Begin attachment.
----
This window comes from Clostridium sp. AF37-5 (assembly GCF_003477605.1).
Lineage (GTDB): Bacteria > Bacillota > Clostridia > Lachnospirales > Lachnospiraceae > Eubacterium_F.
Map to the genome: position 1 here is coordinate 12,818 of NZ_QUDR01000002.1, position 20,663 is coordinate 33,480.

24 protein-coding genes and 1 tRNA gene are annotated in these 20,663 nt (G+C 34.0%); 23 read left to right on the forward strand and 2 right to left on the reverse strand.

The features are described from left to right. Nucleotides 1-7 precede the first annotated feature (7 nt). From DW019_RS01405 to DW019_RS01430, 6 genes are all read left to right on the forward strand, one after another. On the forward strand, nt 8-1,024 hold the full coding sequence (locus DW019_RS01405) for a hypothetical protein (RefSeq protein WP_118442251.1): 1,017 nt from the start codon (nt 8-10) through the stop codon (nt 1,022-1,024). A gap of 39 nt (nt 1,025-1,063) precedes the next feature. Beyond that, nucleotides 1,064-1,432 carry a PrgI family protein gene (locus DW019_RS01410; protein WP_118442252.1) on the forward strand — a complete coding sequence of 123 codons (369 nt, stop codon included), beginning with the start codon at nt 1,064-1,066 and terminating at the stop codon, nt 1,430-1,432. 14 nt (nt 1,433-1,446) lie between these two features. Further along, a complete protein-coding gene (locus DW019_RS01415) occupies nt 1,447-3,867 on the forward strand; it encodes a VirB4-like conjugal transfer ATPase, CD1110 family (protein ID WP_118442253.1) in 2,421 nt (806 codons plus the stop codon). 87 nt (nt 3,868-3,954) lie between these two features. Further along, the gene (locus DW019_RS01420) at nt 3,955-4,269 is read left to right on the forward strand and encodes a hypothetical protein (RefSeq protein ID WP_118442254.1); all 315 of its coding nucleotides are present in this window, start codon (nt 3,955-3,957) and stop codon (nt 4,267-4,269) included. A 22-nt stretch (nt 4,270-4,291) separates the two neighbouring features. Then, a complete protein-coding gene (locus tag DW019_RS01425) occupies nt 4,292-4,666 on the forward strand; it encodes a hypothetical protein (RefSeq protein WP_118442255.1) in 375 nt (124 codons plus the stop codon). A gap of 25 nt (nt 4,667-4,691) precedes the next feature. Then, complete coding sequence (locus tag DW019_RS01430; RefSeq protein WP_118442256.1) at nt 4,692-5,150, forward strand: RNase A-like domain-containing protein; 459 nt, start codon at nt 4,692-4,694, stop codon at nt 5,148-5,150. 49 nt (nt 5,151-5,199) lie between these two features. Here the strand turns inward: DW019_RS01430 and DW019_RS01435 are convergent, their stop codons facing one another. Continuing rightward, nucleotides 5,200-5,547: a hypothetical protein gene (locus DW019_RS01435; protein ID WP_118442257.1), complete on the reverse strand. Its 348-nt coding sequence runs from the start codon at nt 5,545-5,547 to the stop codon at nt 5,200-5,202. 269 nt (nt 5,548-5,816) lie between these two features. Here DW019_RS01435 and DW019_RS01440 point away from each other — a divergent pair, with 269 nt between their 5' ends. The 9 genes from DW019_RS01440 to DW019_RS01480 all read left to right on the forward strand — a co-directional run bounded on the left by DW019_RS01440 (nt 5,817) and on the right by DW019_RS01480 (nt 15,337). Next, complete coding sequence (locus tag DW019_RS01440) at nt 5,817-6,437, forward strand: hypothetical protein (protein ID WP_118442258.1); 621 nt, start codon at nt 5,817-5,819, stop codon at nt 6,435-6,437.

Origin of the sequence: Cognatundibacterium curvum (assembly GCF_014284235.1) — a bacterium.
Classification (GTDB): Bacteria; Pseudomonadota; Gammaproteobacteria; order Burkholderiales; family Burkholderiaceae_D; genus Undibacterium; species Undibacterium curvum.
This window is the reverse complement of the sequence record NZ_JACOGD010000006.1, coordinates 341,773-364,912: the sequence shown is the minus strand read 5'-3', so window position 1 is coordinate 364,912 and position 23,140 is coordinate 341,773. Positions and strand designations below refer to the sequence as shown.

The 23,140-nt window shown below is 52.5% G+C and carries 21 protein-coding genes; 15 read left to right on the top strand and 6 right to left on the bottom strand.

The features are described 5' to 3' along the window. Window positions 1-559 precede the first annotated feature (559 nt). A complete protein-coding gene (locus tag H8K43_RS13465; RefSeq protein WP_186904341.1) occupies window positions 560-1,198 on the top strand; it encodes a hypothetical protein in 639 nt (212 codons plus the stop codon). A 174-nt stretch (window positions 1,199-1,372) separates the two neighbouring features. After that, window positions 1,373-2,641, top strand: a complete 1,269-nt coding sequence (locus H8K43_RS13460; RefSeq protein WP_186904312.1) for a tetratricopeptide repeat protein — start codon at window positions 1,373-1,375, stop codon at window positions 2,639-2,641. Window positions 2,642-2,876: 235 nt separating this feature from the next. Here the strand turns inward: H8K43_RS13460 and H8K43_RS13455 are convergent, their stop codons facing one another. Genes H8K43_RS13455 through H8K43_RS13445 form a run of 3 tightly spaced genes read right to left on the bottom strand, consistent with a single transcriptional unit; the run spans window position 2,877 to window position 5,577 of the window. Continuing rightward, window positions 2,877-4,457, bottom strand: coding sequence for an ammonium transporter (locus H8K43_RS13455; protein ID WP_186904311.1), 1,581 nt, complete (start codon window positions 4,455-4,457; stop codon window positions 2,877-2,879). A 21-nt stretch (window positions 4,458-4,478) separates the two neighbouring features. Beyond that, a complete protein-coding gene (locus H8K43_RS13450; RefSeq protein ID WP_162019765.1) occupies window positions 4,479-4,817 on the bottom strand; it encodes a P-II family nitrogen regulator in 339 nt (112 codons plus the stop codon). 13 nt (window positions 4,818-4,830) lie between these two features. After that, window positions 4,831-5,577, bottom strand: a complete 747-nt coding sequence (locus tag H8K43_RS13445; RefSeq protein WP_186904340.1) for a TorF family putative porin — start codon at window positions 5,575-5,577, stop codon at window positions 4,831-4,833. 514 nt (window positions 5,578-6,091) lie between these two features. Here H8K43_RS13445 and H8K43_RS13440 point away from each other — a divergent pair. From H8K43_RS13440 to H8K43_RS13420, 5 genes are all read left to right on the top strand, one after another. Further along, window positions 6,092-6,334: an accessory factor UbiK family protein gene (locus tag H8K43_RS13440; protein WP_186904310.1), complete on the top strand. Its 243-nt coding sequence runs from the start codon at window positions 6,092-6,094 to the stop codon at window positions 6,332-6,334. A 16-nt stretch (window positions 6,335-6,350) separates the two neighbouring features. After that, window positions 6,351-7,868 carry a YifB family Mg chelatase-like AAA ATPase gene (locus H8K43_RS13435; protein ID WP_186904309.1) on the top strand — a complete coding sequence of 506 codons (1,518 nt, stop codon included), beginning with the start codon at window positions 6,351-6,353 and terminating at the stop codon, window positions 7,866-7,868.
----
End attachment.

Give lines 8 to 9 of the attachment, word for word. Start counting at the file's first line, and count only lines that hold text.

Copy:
This window is the reverse complement of the sequence record NZ_JACOGD010000006.1, coordinates 341,773-364,912: the sequence shown is the minus strand read 5'-3', so window position 1 is coordinate 364,912 and position 23,140 is coordinate 341,773. Positions and strand designations below refer to the sequence as shown.

The 23,140-nt window shown below is 52.5% G+C and carries 21 protein-coding genes; 15 read left to right on the top strand and 6 right to left on the bottom strand.